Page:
What’s meant for tying up meat isn’t meant for eating. Still, it can (and it does) happen to everyone.
Butcher’s twine, a staple for tying up meat, is made out of cotton, a material that’s approved for food contact. It is not only safe to use in the oven but also strong enough to tie into knots.
You can find butcher’s twine in meat markets, provision stores, and, as the name implies, at butcher shops. It helps big birds and large slabs of meat stay intact as they shrink in the heat of cooking. In certain recipes, such as Thanksgiving turkey, it has the added benefit of holding the stuffing in place.
Customarily, you should remove all butcher’s twine before serving your food. But you probably already know that. So what happens if you left it there by mistake and you or someone else in the family accidentally swallowed a string of it?
To find out the answer, I spoke to Dr. Leann Poston, a licensed physician who holds an MBA and an M.Ed. Currently, she also works as a medical advisor for Impakt Fitness.
“Butcher’s twine is biodegradable and should pass right through your gastrointestinal tract without problems,” said Dr. Poston. “FDA-approved butcher’s twine that is food-safe is made of biodegradable cotton.”
Her past career includes practicing pediatric medicine, mentoring medical students, and acting as Assistant Dean and Director of Admissions at Wright State University Boonshoft School of Medicine.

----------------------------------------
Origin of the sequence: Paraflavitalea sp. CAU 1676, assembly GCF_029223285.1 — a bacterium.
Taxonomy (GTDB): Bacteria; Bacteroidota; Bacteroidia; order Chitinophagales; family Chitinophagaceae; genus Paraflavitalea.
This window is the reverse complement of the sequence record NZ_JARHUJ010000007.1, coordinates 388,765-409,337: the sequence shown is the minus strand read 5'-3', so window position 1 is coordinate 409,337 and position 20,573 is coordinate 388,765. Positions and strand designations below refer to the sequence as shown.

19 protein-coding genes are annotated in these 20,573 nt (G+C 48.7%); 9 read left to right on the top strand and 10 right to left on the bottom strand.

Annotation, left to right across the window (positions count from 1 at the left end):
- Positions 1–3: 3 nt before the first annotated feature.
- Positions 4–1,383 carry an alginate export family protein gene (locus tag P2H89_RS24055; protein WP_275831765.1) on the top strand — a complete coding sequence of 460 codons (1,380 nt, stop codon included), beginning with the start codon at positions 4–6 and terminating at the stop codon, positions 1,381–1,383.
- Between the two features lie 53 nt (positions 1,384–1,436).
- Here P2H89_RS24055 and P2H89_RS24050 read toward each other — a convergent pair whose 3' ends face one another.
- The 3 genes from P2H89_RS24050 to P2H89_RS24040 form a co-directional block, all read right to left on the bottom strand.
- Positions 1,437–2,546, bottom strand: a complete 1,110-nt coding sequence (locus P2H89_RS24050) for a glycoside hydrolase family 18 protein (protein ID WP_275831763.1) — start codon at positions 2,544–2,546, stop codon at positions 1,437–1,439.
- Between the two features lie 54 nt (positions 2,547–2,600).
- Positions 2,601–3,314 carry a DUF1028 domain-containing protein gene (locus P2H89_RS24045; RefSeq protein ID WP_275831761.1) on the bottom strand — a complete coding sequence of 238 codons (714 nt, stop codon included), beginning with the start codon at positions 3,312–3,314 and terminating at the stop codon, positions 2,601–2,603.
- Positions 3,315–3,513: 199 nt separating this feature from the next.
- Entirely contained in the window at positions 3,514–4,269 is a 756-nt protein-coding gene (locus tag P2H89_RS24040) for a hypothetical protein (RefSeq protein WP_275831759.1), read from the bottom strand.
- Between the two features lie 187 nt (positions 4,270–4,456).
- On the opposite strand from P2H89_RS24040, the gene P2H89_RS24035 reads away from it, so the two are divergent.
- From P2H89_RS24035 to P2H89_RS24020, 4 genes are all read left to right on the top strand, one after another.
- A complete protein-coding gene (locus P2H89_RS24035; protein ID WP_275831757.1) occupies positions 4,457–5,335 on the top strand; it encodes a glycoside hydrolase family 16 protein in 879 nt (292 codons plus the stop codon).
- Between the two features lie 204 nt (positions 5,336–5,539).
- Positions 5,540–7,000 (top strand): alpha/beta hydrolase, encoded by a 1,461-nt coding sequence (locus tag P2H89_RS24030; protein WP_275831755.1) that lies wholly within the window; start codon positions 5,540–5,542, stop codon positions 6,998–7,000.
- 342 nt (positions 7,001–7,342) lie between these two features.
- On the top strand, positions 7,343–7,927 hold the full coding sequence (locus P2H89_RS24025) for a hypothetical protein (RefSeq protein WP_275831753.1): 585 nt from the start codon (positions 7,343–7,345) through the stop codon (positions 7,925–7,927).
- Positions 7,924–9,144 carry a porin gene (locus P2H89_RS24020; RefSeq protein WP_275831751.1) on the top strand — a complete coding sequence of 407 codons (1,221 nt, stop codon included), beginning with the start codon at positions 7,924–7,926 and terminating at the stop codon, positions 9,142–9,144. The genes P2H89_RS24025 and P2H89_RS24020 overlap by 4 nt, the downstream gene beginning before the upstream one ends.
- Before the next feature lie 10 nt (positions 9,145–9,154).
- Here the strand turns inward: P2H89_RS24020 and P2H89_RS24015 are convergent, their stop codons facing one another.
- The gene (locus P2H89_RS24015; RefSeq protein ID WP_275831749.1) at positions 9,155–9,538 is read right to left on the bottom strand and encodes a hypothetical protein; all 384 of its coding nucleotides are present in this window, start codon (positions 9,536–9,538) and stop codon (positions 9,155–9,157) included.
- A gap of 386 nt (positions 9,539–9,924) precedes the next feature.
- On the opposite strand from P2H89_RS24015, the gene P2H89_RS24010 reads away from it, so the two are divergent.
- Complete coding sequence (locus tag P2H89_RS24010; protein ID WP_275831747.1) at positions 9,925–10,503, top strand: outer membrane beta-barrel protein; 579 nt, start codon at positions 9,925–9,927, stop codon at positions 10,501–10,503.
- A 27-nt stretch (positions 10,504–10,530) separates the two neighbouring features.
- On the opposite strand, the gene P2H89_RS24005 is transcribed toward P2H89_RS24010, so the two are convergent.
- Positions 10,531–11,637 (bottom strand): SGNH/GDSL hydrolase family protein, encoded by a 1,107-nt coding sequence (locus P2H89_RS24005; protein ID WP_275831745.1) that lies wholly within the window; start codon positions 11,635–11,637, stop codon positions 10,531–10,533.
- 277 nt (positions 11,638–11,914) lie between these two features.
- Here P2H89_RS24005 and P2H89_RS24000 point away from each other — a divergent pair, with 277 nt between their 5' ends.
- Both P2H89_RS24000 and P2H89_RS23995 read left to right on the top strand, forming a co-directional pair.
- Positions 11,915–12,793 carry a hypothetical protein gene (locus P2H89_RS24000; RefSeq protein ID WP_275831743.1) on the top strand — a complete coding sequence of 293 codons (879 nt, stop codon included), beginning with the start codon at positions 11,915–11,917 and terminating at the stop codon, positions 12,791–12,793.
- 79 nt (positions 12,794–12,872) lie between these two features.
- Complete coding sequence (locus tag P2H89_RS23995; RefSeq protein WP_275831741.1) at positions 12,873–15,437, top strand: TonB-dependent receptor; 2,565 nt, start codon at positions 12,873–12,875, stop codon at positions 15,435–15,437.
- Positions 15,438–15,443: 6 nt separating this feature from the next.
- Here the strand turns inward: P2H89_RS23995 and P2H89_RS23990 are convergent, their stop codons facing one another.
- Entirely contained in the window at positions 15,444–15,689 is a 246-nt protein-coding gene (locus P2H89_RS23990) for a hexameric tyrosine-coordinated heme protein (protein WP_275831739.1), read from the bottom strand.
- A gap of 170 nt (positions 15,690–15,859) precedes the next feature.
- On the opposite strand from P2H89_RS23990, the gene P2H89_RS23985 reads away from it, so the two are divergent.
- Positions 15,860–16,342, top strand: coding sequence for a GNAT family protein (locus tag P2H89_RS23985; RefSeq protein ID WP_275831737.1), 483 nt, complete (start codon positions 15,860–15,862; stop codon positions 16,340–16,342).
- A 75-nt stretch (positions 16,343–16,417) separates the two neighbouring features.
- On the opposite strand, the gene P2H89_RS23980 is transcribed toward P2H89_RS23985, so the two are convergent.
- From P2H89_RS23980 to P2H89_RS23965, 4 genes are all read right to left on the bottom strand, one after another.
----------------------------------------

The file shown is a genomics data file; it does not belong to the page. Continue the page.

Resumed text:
With that in mind, it is best to stay alert over the next few hours and watch out for pain, which may be a sign of a problem. “If you develop stomach or abdominal pain,” she added, “call your doctor to be evaluated.”
Sometimes, the cookbook calls for butcher’s twine, and you’re the person who ties it yourself. Othertimes, it comes with the cut of meat from the butcher or on the roast beef or rotisserie chicken from the store.
Whatever the case, one thing’s for sure: butcher’s twine is not meant to be eaten, and, to avoid stressful situations or an unannounced visit to the physician, you should do your best to remove it before serving your food.
As I set about to seek sources for this story, I received more than one cautionary tale from folks who had neglected this step.
“A few years ago, I accidentally ate some butcher’s twine that was used in preparing the turkey. I was quite alarmed at first, and ended up seeking a medical practitioner’s advice, just to be sure,” Emily Cooper, Founder and General Director of luxury menswear brand Oliver Wicks, told me.
“Fortunately, consuming a small amount of butcher’s twine is not alarming, as it can easily pass through your digestive tract and end up inside your toilet,” she noted. From her doctor, Cooper received advice similar to the rule of thumb Dr. Poston had shared with me earlier.
“It can only be concerning if large amounts are consumed, as it can get caught in your intestines. Observe yourself after you’ve ingested the butcher’s twine, and go to your nearest hospital when you feel any signs of discomfort. It is always better to be safe than sorry.”